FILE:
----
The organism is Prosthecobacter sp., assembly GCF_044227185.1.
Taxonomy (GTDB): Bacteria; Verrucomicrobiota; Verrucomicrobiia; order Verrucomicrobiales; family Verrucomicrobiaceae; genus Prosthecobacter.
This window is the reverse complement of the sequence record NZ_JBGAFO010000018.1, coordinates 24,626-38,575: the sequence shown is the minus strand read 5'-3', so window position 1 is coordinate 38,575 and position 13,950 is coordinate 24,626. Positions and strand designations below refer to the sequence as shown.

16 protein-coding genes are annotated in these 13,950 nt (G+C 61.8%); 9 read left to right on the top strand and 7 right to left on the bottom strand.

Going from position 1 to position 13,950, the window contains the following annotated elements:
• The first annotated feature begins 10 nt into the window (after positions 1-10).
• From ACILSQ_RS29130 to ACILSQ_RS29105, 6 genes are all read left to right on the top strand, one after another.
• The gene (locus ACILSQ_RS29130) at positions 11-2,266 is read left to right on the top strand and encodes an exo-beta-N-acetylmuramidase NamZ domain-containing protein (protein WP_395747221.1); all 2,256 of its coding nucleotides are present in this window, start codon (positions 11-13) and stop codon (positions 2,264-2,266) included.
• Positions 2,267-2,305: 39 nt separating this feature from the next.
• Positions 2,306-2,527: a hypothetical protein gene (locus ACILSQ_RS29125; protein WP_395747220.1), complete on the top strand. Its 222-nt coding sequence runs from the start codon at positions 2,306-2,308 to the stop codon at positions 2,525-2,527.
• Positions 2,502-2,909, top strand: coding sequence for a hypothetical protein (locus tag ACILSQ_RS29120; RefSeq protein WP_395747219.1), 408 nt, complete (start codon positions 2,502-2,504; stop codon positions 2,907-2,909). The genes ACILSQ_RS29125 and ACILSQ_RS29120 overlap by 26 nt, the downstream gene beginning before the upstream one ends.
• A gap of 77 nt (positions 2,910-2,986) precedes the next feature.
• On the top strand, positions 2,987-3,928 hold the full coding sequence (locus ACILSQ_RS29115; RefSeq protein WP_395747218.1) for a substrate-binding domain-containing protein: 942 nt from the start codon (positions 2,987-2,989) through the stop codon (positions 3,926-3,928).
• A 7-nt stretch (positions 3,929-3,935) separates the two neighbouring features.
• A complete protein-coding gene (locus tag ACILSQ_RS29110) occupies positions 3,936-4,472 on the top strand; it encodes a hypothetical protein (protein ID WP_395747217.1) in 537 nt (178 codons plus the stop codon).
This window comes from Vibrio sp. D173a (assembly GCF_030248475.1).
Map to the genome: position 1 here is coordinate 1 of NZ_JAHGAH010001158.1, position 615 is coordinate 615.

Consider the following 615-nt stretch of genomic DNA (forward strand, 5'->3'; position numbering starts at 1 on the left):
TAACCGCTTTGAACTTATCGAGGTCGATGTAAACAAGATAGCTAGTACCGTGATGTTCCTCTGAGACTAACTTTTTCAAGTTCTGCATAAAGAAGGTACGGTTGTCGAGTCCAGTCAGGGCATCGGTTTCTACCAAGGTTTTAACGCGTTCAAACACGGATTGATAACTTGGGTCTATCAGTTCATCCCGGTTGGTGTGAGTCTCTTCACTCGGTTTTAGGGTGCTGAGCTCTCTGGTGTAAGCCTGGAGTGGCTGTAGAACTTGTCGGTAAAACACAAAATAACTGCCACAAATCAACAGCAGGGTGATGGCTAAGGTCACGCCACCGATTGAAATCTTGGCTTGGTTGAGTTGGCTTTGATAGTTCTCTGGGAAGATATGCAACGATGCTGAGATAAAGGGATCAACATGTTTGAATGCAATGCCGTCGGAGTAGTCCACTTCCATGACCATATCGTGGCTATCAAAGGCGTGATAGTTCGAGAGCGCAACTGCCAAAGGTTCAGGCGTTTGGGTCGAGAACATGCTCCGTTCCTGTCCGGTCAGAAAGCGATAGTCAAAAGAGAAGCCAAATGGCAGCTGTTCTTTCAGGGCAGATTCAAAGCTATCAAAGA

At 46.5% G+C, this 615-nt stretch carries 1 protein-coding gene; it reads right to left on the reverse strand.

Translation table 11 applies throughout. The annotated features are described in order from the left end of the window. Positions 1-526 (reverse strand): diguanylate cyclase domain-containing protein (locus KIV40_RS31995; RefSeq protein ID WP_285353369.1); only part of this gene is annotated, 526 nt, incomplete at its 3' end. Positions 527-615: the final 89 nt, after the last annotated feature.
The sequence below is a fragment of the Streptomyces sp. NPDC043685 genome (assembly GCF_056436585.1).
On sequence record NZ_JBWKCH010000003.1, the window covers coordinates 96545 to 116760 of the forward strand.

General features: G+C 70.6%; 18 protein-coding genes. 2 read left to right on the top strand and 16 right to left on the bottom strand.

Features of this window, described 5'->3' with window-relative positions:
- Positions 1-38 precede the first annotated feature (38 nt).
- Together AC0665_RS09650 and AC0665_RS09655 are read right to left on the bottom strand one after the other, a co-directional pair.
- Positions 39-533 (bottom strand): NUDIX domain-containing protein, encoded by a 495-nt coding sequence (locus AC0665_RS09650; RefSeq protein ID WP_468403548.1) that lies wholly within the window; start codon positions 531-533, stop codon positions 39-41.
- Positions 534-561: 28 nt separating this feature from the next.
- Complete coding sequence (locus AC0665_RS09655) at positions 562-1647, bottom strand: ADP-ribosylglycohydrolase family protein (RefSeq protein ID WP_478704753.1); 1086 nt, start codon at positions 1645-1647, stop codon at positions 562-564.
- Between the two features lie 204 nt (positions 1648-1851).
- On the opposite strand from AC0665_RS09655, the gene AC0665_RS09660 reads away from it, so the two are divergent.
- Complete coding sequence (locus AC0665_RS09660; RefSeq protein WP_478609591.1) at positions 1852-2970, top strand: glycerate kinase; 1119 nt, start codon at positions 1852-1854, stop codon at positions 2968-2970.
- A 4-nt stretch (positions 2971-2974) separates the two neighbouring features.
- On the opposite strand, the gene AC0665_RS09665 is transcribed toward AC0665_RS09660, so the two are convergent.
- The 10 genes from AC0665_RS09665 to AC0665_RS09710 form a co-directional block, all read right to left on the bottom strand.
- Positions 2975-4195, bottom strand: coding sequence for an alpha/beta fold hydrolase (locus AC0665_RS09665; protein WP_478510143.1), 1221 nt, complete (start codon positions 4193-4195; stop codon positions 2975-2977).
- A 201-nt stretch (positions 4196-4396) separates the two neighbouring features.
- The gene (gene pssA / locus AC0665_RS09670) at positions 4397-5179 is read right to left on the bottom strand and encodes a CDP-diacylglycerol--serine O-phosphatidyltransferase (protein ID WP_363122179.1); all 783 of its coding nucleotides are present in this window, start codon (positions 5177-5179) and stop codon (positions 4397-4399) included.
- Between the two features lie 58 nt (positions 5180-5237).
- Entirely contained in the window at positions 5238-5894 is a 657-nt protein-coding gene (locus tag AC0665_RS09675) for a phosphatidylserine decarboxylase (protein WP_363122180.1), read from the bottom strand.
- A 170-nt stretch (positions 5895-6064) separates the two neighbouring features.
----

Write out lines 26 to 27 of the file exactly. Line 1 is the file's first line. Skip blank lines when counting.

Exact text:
- Positions 1-38 precede the first annotated feature (38 nt).
- Together AC0665_RS09650 and AC0665_RS09655 are read right to left on the bottom strand one after the other, a co-directional pair.